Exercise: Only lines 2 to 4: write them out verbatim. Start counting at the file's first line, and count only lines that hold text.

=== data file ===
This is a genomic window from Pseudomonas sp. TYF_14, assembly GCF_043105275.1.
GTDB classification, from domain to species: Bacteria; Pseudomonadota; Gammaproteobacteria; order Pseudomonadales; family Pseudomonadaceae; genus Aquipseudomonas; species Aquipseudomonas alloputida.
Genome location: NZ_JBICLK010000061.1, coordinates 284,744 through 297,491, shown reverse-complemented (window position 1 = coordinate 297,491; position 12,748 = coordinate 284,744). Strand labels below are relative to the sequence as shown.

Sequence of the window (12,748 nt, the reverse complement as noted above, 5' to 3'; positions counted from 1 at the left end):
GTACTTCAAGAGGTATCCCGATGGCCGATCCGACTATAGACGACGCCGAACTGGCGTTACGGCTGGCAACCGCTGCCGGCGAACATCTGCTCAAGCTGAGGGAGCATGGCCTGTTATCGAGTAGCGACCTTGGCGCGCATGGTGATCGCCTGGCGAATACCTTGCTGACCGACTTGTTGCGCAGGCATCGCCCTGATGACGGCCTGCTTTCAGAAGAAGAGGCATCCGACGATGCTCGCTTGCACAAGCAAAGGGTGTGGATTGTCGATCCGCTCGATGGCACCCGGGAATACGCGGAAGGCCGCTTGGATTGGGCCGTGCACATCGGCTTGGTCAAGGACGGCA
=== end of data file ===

GTDB classification, from domain to species: Bacteria; Pseudomonadota; Gammaproteobacteria; order Pseudomonadales; family Pseudomonadaceae; genus Aquipseudomonas; species Aquipseudomonas alloputida.
Genome location: NZ_JBICLK010000061.1, coordinates 284,744 through 297,491, shown reverse-complemented (window position 1 = coordinate 297,491; position 12,748 = coordinate 284,744). Strand labels below are relative to the sequence as shown.

Sequence of the window (12,748 nt, the reverse complement as noted above, 5' to 3'; positions counted from 1 at the left end):